Wait, really?
Haha, I’m being dead-ass. It’s crazy!

How are you dealing with it?
It’s been so organic, I wasn’t planning on any of this happening. I was just drunk in my house and it happened. I’m a universal person, so I’m just looking at it logically, I couldn’t have told myself how to get all these views, so I’m just handling it the same way I made it, whatever comes, comes.

How long did the first video (below) take to blow up?
When I posted it on Instagram, it had a little buzz, but it didn’t have more than like 6,000 views. I was thinking, ‘that’s calm’ because it was just a little video. Then I posted it on Twitter and the next day it was on like 200,000 views. Someone asked me if they could post it on Facebook and from there it was gone: it got 3 million in a day.

Why do you think they’ve been so popular?
It’s just a high bandwidth. Most people don’t have this music software, so that’s eye-catching to start, but I think it’s that the end product was so good. People think it’s really that simple to make it though! I’ve seen comments of people spilling their hearts out about ‘the problem with hip-hop today.’ It’s fascinating. I think it’s a mix of talent, comedy, a likeable character, I’ve had loads of messages from girls saying I’ve got a good smile, so maybe that helps.

When did you start making music?
I first started as a rapper. That was in like year seven when I was about 12. I was very young. I got into making beats in like 2000, I started on PlayStation, using a thing called Music Generator. It’s been a long time now. It’s just my normal life, I don’t even see as it making music, it’s just me.


You’re a bassline producer by day. How much is this having an impact on your ‘serious’ music?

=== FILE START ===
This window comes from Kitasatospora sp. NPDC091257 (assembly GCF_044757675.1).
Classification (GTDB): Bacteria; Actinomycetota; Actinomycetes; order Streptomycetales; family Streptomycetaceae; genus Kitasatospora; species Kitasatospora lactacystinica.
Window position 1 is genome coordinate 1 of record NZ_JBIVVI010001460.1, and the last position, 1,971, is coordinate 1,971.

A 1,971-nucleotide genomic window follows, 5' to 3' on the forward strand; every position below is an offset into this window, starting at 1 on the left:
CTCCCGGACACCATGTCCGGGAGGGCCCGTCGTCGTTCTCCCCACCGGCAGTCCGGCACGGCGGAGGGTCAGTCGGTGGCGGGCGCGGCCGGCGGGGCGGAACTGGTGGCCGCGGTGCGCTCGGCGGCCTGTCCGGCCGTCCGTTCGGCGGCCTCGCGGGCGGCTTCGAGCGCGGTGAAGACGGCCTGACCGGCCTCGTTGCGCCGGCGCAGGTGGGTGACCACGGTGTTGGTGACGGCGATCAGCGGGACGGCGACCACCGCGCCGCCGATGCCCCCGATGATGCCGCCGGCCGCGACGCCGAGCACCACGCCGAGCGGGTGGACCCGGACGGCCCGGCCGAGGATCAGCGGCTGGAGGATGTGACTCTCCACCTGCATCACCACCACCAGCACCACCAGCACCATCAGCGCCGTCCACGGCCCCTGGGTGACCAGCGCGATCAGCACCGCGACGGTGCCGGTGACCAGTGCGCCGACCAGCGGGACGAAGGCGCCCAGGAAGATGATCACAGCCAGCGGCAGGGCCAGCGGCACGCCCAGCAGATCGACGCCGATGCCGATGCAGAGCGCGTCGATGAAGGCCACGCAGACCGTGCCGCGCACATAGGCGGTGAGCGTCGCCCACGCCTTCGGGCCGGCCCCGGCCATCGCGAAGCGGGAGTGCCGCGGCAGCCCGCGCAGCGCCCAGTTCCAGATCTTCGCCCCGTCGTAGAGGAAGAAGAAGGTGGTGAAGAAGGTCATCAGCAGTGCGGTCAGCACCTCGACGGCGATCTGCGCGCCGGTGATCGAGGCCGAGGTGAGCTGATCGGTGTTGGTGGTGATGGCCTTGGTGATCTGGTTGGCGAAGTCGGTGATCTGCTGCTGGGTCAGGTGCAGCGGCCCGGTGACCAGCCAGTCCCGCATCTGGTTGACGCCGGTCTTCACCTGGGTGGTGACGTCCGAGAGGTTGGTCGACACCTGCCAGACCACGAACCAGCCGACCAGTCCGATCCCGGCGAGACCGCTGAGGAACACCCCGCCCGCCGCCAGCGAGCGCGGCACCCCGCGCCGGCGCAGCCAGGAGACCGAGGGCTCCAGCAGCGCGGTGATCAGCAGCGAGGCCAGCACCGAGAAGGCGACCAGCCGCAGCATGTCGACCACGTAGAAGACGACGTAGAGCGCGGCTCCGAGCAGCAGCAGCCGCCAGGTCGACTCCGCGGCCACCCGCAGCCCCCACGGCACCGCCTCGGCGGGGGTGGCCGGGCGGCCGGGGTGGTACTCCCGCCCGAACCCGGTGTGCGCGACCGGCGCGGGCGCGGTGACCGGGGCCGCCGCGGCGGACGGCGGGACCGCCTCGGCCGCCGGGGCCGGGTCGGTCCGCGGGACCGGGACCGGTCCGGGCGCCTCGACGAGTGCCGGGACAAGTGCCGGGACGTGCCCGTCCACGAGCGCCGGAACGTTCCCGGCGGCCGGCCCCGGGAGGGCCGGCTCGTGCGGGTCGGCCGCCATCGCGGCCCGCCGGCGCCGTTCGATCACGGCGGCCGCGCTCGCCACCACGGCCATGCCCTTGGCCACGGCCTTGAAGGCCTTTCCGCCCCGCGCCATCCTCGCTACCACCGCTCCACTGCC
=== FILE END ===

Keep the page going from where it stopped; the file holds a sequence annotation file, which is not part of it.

I was in a crazy place when this happened. I was going through firing my management and all of this stuff because, in bassline, where I’ve been trying to put in work, I was really frustrated. I was thinking, ‘why I am stressing about all of this?’ So, I decided I didn’t care anymore. This is more me anyway, I’ve been doing stuff like this since before I knew what bassline even was.

Have people been discovering bassline through your videos?
A lot of the new followers are Americans who like the kind of stuff I make anyway, so it’s boosted my other posts and my music too. I’ve got an EP coming out soon from this all popping. It’s all positive so far.

It sounds like you’re enjoying it…
Yeah, it’s fun, it doesn’t take lots of time, there’s no stress. It’s just me in my room doing this. If anything, it’s given me reassurance that I am good at what I do because I was struggling with self-doubt and a whole bunch of negative stuff before that happened.

Are you a fan of the kind of music you’re parodying?
Yeah, I love all that stuff! I wasn’t even expecting anything musically to come from it, I thought people would just take it as a joke, but they’re really asking me for this music. I had to release the first one on Spotify, and it’s building up. That’s the trickiest part for me now because I have promoters asking me to do this and asking what my booking fee is and I don’t know how to deal with that right now. I don’t even write the songs, I just freestyle it all.

What are you telling these promoters that are trying to book you as a rapper?
I’ve got my agent, so I’m just forwarding it to them – I don’t want these conversations. But if someone offers me $20,000 to go, I’m gone! I’ll learn how to perform it right now. I’ll move to LA tomorrow.

What’s next, then?
I think the organic route is the best, if I start to plan it, then people will pick up on that. I only do them when I have a good idea. I’ll give them the music because I do make fully finished tracks and I’m not gonna deprive people if they want it.

Thanks, Bassboy.

You can find Mike on Twitter.